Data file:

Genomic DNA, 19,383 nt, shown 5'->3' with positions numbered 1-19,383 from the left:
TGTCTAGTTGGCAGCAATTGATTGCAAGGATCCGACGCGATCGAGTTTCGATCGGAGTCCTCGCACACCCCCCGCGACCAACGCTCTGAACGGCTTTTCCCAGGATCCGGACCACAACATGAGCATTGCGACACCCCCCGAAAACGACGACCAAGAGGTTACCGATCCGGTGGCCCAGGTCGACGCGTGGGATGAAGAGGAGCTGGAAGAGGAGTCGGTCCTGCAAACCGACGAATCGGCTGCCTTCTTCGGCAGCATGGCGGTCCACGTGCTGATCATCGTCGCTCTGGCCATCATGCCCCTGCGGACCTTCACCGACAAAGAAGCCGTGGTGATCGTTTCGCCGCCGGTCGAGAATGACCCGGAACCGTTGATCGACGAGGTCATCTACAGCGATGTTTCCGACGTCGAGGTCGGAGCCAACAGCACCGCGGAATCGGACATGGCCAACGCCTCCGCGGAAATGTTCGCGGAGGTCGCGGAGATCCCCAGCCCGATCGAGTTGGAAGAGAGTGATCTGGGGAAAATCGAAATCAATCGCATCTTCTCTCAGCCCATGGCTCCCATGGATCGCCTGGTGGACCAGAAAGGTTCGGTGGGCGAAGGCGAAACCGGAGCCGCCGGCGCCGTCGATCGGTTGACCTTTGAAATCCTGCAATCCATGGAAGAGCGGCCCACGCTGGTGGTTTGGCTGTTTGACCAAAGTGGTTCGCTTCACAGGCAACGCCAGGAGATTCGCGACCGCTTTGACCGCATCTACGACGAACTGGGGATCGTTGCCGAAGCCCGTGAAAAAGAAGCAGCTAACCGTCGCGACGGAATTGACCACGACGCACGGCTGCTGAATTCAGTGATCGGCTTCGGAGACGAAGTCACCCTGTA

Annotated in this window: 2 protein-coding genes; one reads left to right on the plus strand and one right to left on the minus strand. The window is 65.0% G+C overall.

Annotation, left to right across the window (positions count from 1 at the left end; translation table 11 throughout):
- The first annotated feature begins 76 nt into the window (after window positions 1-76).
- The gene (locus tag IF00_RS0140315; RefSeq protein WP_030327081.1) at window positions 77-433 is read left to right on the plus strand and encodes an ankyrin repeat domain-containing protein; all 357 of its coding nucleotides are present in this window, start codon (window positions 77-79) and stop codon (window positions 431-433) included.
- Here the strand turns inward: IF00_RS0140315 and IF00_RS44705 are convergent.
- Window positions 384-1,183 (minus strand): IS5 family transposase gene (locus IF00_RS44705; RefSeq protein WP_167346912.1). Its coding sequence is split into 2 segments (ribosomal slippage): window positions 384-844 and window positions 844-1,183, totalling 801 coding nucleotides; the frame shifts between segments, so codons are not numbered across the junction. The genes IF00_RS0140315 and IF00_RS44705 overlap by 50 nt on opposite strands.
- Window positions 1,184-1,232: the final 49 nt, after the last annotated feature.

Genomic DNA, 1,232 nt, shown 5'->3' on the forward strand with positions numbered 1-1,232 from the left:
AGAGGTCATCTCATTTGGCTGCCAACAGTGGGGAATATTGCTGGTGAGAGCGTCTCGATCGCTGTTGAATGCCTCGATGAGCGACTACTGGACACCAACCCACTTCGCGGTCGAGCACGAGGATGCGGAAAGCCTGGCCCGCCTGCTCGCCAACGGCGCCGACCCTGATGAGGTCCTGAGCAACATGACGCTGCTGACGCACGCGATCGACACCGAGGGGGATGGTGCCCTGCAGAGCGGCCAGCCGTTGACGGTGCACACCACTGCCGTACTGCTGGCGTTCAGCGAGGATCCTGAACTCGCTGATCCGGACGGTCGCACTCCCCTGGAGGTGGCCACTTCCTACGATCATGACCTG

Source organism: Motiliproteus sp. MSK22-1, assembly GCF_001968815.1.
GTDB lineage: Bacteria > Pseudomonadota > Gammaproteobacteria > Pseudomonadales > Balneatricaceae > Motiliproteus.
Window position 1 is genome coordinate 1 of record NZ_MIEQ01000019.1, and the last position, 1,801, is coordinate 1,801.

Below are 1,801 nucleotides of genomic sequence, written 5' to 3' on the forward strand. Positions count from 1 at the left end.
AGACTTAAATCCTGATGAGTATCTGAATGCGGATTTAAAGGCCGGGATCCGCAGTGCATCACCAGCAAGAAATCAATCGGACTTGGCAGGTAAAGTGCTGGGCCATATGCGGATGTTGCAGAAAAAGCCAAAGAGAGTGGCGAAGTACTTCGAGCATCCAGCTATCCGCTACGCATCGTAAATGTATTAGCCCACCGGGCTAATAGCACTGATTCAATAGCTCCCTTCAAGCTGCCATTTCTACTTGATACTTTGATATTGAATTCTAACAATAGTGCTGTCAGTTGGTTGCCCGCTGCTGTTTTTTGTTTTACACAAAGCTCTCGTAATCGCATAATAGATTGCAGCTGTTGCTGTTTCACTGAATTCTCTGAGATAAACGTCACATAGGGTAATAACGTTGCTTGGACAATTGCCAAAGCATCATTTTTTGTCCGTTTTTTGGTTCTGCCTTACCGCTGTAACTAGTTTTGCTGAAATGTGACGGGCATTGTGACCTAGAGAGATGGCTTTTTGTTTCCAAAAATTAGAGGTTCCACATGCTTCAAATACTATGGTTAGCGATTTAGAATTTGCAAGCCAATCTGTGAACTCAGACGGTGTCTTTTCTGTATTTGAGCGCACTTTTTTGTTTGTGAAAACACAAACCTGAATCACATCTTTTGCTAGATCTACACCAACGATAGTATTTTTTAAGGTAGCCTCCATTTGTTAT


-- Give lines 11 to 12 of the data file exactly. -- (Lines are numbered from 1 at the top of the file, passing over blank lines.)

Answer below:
AGAGGTCATCTCATTTGGCTGCCAACAGTGGGGAATATTGCTGGTGAGAGCGTCTCGATCGCTGTTGAATGCCTCGATGAGCGACTACTGGACACCAACCCACTTCGCGGTCGAGCACGAGGATGCGGAAAGCCTGGCCCGCCTGCTCGCCAACGGCGCCGACCCTGATGAGGTCCTGAGCAACATGACGCTGCTGACGCACGCGATCGACACCGAGGGGGATGGTGCCCTGCAGAGCGGCCAGCCGTTGACGGTGCACACCACTGCCGTACTGCTGGCGTTCAGCGAGGATCCTGAACTCGCTGATCCGGACGGTCGCACTCCCCTGGAGGTGGCCACTTCCTACGATCATGACCTG

Source organism: Motiliproteus sp. MSK22-1, assembly GCF_001968815.1.